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Senate Holds Hearing on Legislative Proposals to Protect Consumer Data Privacy

Senate Holds Hearing on Legislative Proposals to Protect Consumer Data Privacy

Last week, the Senate Committee on Commerce, Science, and Transportation met to examine legislative proposals to protect consumer data privacy. Many are calling this initiative America’s response to GDPR, the General Data Protection Regulation established by the European Union in 2018. Members of the Committee and witnesses discussed proposals that intend to provide consumers with more security, transparency, choice, and control over personal information both online and offline. In his opening statement, Committee Chairman Roger Wicker (R-MS) commented that this hearing marks an important step forward in creating a national data privacy law and strengthening the Federal Trade Commission (FTC) to oversee business data practices in the marketplace.

Before the witnesses delivered their remarks, Ranking Member Maria Cantwell (D-WA) highlighted in her opening statement a legislative proposals she recently introduced along with other Senate Democrats, the Consumer Online Privacy Act. Senator Cantwell shared that she believes this legislation would work to establish privacy rights, outlaw harmful and deceptive practices, and improve data security safeguards for the record number of American consumers who now shop or conduct business online.

Five expert witnesses went on to discuss how a Federal data privacy framework supported by the FTC, if implemented properly, would help prevent individual states each making their own privacy frameworks, ensuring that data is protected equally across the United States. Witnesses included:

  • The Honorable Julie Brill, Former Commissioner of the Federal Trade Commission, Corporate Vice President and Deputy General Counsel, Microsoft
  • The Honorable Maureen Ohlhausen, Former Acting-Chair of the Federal Trade Commission, Co-Chair, 21st Century Privacy Coalition
  • Ms. Laura Moy, Executive Director and Associate Professor of Law, Georgetown Law Center on Privacy & Technology
  • Ms. Nuala O’Connor, Senior Vice President and Chief Counsel, Digital Citizenship at Walmart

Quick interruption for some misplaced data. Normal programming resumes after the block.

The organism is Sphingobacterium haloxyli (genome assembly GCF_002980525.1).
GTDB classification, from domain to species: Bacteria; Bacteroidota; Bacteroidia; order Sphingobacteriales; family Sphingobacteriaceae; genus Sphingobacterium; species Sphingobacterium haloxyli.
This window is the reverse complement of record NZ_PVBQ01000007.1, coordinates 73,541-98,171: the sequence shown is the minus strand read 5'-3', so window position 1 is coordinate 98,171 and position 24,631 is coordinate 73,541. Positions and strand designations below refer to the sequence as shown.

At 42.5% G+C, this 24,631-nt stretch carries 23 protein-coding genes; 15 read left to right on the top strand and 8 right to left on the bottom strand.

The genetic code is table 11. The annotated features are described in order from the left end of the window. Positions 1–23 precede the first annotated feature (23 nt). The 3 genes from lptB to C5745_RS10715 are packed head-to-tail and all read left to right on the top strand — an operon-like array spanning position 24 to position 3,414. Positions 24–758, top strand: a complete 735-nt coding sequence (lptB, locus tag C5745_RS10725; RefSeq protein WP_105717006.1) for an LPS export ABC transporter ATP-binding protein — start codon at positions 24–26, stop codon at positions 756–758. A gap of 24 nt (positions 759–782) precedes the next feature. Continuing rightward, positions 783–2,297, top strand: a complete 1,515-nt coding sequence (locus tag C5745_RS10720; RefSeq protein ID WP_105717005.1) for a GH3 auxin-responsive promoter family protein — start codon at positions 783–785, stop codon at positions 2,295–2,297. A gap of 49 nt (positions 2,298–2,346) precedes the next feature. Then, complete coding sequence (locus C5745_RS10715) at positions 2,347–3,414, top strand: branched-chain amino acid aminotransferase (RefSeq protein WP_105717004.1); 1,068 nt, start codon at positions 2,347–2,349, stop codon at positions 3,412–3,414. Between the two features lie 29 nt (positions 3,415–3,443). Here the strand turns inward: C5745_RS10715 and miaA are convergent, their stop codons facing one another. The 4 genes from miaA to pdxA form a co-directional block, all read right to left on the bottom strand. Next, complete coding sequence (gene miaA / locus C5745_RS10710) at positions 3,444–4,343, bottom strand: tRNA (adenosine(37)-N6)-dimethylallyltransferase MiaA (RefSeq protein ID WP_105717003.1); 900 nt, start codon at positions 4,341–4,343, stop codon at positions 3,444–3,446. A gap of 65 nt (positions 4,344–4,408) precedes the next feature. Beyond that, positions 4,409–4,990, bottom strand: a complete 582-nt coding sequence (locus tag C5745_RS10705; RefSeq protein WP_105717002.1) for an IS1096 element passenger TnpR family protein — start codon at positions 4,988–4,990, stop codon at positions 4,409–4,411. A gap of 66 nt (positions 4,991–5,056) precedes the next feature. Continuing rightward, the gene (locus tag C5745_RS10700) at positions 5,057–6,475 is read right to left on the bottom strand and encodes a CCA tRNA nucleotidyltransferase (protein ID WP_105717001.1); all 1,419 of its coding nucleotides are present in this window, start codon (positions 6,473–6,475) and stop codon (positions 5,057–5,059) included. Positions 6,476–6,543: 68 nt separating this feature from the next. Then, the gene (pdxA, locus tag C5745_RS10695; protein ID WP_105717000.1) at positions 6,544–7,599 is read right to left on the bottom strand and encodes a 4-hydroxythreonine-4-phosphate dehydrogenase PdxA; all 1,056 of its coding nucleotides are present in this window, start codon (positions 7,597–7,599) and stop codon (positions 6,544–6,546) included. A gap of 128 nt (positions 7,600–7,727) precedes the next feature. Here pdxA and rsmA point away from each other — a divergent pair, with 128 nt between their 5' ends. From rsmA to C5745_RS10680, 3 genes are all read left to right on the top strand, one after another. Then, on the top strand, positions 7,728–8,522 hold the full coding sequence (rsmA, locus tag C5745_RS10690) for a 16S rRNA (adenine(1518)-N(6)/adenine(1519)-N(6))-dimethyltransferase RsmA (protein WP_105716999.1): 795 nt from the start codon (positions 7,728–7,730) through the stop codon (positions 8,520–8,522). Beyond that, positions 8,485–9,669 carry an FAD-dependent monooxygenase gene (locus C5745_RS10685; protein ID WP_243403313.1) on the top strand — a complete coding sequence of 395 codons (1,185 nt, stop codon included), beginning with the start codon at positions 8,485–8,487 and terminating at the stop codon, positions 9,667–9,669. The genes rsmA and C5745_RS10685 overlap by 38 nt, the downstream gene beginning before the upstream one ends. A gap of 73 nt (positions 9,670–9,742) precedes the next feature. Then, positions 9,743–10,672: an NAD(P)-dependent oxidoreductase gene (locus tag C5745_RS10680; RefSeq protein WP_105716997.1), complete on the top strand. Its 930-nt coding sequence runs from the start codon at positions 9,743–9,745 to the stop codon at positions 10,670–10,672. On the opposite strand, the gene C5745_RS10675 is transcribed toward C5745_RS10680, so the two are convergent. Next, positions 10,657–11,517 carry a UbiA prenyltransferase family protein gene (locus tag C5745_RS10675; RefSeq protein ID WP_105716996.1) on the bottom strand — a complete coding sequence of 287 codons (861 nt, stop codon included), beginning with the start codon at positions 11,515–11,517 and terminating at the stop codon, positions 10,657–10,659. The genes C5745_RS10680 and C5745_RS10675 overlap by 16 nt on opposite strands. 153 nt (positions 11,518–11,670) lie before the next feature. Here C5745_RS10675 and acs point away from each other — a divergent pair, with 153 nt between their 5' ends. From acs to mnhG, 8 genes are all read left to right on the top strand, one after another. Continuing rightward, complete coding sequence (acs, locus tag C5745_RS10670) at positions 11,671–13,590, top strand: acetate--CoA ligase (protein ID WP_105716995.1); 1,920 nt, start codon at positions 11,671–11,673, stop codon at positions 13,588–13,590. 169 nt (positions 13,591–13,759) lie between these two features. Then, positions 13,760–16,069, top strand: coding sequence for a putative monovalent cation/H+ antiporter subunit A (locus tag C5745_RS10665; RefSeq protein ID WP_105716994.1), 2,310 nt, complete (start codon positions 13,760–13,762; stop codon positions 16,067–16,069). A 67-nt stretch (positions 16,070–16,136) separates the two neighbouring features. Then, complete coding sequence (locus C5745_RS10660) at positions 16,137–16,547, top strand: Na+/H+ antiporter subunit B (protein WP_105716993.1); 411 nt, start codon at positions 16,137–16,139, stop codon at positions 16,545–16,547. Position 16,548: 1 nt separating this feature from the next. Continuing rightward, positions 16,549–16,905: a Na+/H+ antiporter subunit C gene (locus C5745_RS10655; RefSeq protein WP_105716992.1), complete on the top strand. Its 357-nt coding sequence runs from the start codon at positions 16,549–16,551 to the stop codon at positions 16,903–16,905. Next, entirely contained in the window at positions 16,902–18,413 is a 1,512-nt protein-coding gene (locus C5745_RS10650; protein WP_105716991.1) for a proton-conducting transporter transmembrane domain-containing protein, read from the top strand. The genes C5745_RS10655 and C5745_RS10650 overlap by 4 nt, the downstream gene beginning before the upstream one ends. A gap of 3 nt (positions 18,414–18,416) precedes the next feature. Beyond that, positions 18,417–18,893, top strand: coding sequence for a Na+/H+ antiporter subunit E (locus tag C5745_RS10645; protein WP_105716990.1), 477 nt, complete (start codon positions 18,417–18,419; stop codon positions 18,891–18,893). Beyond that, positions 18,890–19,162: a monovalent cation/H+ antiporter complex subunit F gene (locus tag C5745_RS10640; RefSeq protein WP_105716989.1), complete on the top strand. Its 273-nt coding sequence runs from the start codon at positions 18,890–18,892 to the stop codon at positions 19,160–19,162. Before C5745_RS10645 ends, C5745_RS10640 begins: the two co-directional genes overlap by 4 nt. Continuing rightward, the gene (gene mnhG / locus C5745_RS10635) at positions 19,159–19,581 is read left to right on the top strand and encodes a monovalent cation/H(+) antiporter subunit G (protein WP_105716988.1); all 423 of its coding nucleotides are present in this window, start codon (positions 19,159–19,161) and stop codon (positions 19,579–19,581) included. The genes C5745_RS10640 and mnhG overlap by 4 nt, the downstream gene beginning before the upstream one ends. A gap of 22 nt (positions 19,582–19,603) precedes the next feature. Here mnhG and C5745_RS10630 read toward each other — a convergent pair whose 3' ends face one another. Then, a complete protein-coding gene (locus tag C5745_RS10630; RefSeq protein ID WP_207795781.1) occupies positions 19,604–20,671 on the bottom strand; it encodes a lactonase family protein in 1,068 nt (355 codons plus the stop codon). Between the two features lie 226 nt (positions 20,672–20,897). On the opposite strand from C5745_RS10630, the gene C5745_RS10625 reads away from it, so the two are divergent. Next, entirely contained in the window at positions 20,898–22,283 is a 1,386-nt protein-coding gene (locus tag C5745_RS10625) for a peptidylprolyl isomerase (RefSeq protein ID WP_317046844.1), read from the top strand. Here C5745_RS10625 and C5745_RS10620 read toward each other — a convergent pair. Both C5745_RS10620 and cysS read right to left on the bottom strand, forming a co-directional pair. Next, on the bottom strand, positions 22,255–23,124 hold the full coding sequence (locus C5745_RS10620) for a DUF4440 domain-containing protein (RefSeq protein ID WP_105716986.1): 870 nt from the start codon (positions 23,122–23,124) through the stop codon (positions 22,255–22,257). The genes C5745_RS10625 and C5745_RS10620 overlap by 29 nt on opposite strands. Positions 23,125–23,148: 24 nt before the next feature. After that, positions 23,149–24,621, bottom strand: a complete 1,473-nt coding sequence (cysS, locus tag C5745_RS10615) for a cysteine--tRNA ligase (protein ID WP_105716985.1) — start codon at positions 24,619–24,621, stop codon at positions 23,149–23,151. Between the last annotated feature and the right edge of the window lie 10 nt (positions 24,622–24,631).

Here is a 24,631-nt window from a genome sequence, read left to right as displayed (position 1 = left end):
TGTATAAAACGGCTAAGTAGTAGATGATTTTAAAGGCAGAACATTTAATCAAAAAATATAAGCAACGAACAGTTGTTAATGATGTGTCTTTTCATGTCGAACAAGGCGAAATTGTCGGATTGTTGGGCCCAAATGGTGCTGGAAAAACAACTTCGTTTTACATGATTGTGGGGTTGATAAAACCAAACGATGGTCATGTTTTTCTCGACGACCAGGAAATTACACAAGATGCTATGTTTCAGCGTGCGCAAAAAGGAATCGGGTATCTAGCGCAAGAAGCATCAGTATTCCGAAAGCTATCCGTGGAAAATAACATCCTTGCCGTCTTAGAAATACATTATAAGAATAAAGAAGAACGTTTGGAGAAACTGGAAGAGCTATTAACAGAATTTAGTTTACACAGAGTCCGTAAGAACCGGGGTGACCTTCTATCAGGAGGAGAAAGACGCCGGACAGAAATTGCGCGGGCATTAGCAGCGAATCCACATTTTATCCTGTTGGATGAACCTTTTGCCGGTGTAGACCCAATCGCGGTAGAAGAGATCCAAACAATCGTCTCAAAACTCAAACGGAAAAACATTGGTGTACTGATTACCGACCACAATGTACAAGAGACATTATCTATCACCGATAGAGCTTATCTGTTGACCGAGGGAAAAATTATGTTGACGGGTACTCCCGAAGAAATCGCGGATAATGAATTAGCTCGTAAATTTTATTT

• Ms. Michelle Richardson, Director of Privacy and Data, Center for Democracy and Technology

In her testimony, the Honorable Julie Brill commented that “U.S. privacy law has generally failed to keep pace with advances in technology and to provide Americans with the protections they want and need in this digital age.” This sentiment—that Federal policy is not keeping pace with technological advances when it comes to ensuring privacy—was shared among the witnesses. Ms. Brill went on to share four necessary components for a strong federal privacy framework: transparency, consumer empowerment, corporate responsibility, and strong enforcement. The Honorable Maureen Ohlhausen too outlined three key attributes of a successful Federal privacy policy: consumer choice, a national standard of protection, and extreme accountability and enforcement.

How a national framework would affect small businesses was a hot topic of discussion, as larger companies could more easily comply with Federal regulations, while smaller companies may not have the resources. Though this delicate situation must be considered when forming and implementing Federal privacy protection policy, Ms. Michelle Richardson recommended that “legislation not categorically exempt small businesses [as] they may collect, use, and share data in many of the same ways as larger entities. From the perspective of an individual consumer, the harms they experience are not mitigated because a company has fewer customers or makes less money. A privacy law that is clear and reasonable need not put an undue compliance burden on smaller entities.”

For more information, or to view a recording of the hearing, please visit:

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